The bipartisan bill includes an annual program for a US Strategic Uranium Reserve reports industry consultant TradeTech. It also includes a targeted federal credit program aimed at preserving commercial reactors at risk of premature shutdown due to economic reasons. 

The bill now goes to the full Senate for a vote, which will likely take place in 2021.

Company News

An individual at Cameco's Cigar Lake uranium mine in Canada has tested positive for covid-19 and has been in isolation since November 22.

Cameco is working with the Northern Population Health Unit and is following all guidance. Contact tracing is under way.

It should be noted there have been positive cases at many mines around the world, which have continued to operate regardless. These include Rossing, Husab (Namibia) and SamizBai (Kazakhstan) that have had more than 50 aggregate cases.

ASX-listed technology company Silex Systems said this week it may be able finalise the joint deal for its purchase of GE-Hitachi Global Laser Enrichment (GLE) in January next year.

The Separation of Isotopes by Laser EXcitation (SILEX) process is the only third generation enrichment technology at an advanced stage of commercialisation today.

In December 2019, a binding agreement between Silex, Cameco Corporation and GE-Hitachi Nuclear Energy (GEH) was executed for the joint purchase of GEH’s 76% interest in GLE. 

Closing of the agreement, which remains subject to US Government approval and other factors, would result in Silex acquiring a 51% interest in GLE and Cameco increasing its interest from 24% to 49%. 

Silex has been advised by the US Treasury Department it can expect a result by January 18, 2021.

Uranium Pricing 

TradeTech's Weekly Spot Price Indicator closed at $29.70/lb, up US$0.40 from Friday, November 27.

Five transactions totalling 450,000lbs U3O8 are reported for the week. 

US and non-US utilities are contemplating possible off-market purchases before year end, explains TradeTech. Utilities remain largely covered in the immediate term, but a few are considering spot discretionary purchases and potential mid-term purchases.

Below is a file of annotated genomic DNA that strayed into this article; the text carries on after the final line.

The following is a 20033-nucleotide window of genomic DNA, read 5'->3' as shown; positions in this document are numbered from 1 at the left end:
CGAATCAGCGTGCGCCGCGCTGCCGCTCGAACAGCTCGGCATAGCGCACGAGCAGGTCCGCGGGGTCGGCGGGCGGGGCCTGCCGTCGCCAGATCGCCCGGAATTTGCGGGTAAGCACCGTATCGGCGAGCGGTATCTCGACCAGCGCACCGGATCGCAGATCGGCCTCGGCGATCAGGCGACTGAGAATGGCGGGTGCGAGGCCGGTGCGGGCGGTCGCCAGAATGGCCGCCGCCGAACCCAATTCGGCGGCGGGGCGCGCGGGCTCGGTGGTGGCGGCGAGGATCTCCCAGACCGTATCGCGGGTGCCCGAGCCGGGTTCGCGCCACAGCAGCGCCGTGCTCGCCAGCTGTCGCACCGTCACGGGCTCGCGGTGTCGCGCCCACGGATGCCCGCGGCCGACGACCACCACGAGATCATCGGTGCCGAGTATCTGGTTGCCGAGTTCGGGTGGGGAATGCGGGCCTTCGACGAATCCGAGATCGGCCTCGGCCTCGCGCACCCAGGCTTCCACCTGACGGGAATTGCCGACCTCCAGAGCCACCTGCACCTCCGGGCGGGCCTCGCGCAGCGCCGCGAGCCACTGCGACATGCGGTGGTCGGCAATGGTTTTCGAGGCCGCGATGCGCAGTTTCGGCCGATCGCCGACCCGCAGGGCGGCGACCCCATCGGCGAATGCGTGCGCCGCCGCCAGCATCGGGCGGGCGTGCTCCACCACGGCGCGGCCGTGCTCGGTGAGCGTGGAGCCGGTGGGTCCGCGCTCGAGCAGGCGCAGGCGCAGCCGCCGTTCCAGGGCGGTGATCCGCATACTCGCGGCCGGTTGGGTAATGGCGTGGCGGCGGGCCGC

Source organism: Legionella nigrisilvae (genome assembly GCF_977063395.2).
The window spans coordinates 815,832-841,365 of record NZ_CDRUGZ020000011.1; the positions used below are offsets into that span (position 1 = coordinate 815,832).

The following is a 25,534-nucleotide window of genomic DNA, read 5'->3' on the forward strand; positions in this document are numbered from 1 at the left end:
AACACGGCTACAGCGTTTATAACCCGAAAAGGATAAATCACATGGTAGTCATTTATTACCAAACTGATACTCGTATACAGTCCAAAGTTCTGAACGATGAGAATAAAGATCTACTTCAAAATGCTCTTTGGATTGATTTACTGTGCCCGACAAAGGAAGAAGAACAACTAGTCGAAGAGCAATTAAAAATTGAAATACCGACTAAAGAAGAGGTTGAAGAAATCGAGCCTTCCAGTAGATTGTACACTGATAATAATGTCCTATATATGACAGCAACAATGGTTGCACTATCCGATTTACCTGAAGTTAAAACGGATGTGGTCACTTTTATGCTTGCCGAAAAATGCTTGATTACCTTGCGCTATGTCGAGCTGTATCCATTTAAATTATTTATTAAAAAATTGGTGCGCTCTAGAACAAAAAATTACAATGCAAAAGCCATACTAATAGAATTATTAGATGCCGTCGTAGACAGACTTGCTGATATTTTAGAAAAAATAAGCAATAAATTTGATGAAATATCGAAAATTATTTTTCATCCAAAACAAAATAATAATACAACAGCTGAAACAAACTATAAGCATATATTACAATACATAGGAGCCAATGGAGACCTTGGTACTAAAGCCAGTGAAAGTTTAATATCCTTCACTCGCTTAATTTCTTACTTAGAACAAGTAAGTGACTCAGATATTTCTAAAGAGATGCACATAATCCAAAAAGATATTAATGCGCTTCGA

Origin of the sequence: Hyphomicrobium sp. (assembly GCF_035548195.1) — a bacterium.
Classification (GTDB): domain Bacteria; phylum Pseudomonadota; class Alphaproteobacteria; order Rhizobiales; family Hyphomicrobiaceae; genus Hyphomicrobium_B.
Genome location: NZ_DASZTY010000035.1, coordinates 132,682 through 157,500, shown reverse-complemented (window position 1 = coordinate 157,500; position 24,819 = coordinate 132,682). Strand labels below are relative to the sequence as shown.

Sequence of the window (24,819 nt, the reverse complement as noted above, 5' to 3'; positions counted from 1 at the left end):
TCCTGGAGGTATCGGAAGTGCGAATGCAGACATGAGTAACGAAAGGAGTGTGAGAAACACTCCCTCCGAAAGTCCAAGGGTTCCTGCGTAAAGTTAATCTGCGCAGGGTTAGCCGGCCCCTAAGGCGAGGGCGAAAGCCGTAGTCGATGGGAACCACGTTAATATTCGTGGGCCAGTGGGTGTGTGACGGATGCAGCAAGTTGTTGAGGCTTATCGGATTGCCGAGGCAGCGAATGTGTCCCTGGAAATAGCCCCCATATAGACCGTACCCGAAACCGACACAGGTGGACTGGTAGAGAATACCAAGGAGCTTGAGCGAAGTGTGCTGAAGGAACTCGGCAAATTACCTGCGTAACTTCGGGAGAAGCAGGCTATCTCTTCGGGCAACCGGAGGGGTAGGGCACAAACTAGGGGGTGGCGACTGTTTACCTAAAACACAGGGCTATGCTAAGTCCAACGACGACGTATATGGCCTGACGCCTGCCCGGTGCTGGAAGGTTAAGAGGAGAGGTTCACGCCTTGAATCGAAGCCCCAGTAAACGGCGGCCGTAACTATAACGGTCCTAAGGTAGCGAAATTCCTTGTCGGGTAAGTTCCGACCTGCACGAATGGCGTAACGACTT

The weekly spot uranium price has exhibited marginal volatility for several weeks, remaining between US$29.00 and US$30.00/lb since mid September. This defies the seasonal price uptick that has generally been a feature of the uranium sector during the last decade.

While the Indicator has risen nearly 20% overall in 2020, it has declined over -13% since reaching a four-year-high of US$34.25 in May. 

The average weekly uranium spot price for 2020 is US$29.68/lb, US$3.85 above the 2019 average.

TradeTech's term price indicators are unchanged at US$33.75/lb (mid) and US$37.00/lb (long). 

The resolution of the amended Russian Suspension Agreement has removed much of the uncertainty confronting US utilities for most of 2020. However, long-term US demand has been slow to emerge, as utilities assess the market environment and evaluate the impact of covid-19 on their cash flow and near-term operations. 

A slow but steady increase in term uranium demand in coming months is expected to exert upward pressure on uranium prices, predicts TradeTech.